Also, describes MT and Olivia visiting Stratford-on- Avon, MT’s amusement to London when shown a mechanical “leaping frog,” which he followed around the room on hands and knees. Describes MT reading aloud from the MS of TA in Paris in 1879, ‘and the tact and insight displayed by his wife in her comments were admirable.’ Much of this is reprinted in Twainian, XII (September-October, November-December, 1953); XIII (January-February, 1954)” [Tenney 39].
Mrs. James T. Fields’ Charles Dudley Warner, a contemporary memoir of Warner by the wife of the pubisher of Atlantic Monthly contains several references to Mark Twain . Tenney: “On MT, pp. 38-40 calls GA ‘not a literary success,’ and quotes an MT note after Warner’s death, in which he says that because they were next-door neighbors there was little correspondence; however, MT describes ‘the sunshine shed by his personality. One day a young friend of ours came in with a fine light in his eye, and said: “I’ve just had a good morning from Mr. Warner, and I’m a happy girl for the day!”’” [Tenney 39; “A Reference Guide Seventh Annual Supplement,” American Literary Realism, Autumn 1983 p. 169].
Frederick Moy Thomas’ Fifty Years of Fleet Street. Being the Life and Recollections of Sir John R. Robinson, p. 157-8: Tenney: “Far from joking all the time, ‘As a matter of fact he is, or was some ten years ago, a sad, slow, somewhat ponderous man. He spoke with a deliberation that was almost irritating. He was greatly interested to labour questions, and would tell in a deliberate, matter-of-fact way the story of the Knights of Labour and similar organizations in the United States. Of humour there was none in his conversation….His hair some years ago was wild and bushy, his eyes had a
kindly but plaintive expression.’ When MT dined at a London club, all the waiters found pretexts to come to his table and he recognized one of them and chatted with him” [Tenney 40].
William P. Trent’s A Brief History of American Literature contained a section, “Mark Twain” p.235-6. Tenney: “TS raised MT to a place ‘as one of the greatest living writers of the fiction of blended humour, adventure, and realistic description of characters and places….So thoroughly American a career and two such masterpieces as TS and HF seem to assure…an abiding reputation not surpassed by that of any of his fellow writers of the modern period’” [Tenney 40].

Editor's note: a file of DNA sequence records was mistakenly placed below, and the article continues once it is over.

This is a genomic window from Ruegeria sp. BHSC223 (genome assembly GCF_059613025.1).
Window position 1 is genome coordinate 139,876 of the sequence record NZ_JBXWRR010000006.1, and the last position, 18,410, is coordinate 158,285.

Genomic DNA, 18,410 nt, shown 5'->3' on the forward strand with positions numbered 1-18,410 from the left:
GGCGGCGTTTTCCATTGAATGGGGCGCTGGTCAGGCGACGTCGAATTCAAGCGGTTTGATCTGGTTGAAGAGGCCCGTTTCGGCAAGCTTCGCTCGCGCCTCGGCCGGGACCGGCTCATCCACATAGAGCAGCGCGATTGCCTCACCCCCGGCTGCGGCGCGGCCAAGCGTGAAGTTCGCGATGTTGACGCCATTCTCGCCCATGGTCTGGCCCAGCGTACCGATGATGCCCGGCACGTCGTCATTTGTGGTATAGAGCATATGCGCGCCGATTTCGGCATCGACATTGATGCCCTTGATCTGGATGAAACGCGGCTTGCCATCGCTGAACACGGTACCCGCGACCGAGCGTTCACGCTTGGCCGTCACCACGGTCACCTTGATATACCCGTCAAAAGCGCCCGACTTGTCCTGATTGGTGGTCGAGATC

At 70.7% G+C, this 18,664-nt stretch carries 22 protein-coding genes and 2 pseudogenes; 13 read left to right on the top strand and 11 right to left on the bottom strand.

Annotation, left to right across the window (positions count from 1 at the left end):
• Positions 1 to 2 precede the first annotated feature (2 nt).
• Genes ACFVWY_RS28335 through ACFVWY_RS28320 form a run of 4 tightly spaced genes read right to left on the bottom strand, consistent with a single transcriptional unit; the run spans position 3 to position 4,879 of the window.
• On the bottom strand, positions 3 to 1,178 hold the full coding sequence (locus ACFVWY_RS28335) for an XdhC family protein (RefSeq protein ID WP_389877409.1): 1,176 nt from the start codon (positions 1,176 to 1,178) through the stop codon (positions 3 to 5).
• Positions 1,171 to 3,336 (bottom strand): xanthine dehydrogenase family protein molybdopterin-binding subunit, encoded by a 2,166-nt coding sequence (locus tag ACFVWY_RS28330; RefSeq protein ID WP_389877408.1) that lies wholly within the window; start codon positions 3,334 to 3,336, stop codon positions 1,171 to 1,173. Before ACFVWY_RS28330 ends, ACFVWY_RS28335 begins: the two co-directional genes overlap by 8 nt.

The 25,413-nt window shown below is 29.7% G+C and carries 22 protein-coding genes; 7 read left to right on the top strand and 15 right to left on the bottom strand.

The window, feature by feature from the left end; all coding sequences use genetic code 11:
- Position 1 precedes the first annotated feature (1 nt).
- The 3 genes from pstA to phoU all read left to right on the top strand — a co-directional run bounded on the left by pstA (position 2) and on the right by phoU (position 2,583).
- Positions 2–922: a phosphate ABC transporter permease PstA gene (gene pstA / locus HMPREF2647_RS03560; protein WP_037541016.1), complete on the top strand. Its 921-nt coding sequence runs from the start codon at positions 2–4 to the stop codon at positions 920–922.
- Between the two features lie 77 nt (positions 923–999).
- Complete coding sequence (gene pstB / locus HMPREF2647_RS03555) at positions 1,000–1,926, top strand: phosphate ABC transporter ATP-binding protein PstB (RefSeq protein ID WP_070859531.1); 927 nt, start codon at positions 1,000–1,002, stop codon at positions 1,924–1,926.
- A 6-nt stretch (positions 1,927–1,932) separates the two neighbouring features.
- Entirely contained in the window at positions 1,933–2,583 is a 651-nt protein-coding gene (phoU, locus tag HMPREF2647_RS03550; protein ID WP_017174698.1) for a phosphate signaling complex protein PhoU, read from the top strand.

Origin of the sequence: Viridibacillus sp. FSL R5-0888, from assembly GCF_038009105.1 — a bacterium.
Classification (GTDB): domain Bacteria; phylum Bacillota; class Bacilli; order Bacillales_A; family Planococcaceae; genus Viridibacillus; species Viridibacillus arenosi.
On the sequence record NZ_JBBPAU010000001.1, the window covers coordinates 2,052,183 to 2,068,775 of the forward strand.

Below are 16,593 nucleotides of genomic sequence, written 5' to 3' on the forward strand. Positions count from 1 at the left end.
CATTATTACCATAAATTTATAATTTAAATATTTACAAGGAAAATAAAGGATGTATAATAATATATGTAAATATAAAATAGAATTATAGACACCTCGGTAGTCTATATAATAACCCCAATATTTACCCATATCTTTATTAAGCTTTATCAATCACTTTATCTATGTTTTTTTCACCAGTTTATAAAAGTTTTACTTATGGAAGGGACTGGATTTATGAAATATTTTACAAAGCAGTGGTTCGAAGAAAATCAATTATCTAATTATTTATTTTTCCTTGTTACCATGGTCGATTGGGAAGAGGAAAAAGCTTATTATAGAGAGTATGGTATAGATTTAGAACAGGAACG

Alexander Nicholas DeMenil’s The Literature of the Louisiana Territory contained a section, “Samuel L. Clemens,” p. 197-202. Tenney: “MT’s literary career was ‘a puzzle to me. It had always seemed to me impossible that a writer who violated nearly all the canons of literary art, and whose themes were so thoroughly commonplace, should become so extensively known and so widely popular as Mr. Clemens has become. Of course, his fame is only to-day, but it is wonderful that it is so widespread and hearty, even if it is merely ephemeral.’ MT ‘deals of the everyday and commonplace— he is often coarse’ (as in HF); he is ‘irreverent, if not blasphemous’ (as in IA); and he is ‘unnatural and straining after effect’ (as in TS). ‘As a humorist, he paints no typical characters,’ and ‘as a novelist, what could possibly be more wretchedly untrue
to history and human nature than his ,Personal Recollections of Joan of Arc—a twentieth century Joan, labeled fifteenth century? Mark Twain lacks th education absolutely necessary to a great writer; he lacks the refinement which would render it impossible for him to create such coarse characters as Huckleberry Finn’; but he is popular because he makes people laugh” [Tenney: “A Reference Guide First Annual Supplement,” American Literary Realism, Autumn 1977 p. 333].
Harry Furniss’ book Harry Furniss At Home on p. 168 contained a caricature, “Mark Twain and Max O’Rell,” in front of Max O’Rell’s house in London [Tenney: “A Reference Guide First Annual Supplement,”
American Literary Realism, Autumn 1977 p. 333].
H.W. Boynton’s book Journalism and Literature, and Other Essays (Boston) included a section “American Humor,” p. 87-102. Tenney: “On MT, pp. 89-92, arguing that he is uneven, more a jester than a humorist, and that his later writing is notable for ‘ingenuity rather than power.’ Readers cannot always be sure whether he is in earnest, and when he tried to break away in JA, ‘the anonymity of his historical romance was rendered nominal by the frequency with which his French followers of Jeanne deliver themselves of excellent American jokes, and seem to feel better for it’” [Tenney: “A Reference Guide Seventh Annual Supplement,” American Literary Realism, Autumn 1983 p. 169].
Albert Bigelow Paine’s biography of Thomas Nast contained several Mark Twain references: Tenney: “Passim on MT (indexed), with several letters. On p. 263, two undated letters, the first praising Nast for helping in the second election of Grant as president. In the other MT tells Nast ‘I wish you could go to England with us in May,’ and adds: ‘I do hope my publishers can make it pay you to illustrate my English book. Then I should have good pictures. They’ve got to
SLC used mourning border for most letters from Susy’s death on, then from Livy’s death on.